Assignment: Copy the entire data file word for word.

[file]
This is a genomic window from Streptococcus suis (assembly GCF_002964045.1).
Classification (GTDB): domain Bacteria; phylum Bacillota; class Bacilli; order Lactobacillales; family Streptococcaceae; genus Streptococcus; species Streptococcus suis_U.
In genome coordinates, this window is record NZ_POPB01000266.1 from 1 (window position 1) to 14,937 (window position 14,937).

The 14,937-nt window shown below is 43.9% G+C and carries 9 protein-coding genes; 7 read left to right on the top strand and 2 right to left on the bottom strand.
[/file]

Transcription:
This is a genomic window from Streptococcus suis (assembly GCF_002964045.1).
Classification (GTDB): domain Bacteria; phylum Bacillota; class Bacilli; order Lactobacillales; family Streptococcaceae; genus Streptococcus; species Streptococcus suis_U.
In genome coordinates, this window is record NZ_POPB01000266.1 from 1 (window position 1) to 14,937 (window position 14,937).

The 14,937-nt window shown below is 43.9% G+C and carries 9 protein-coding genes; 7 read left to right on the top strand and 2 right to left on the bottom strand.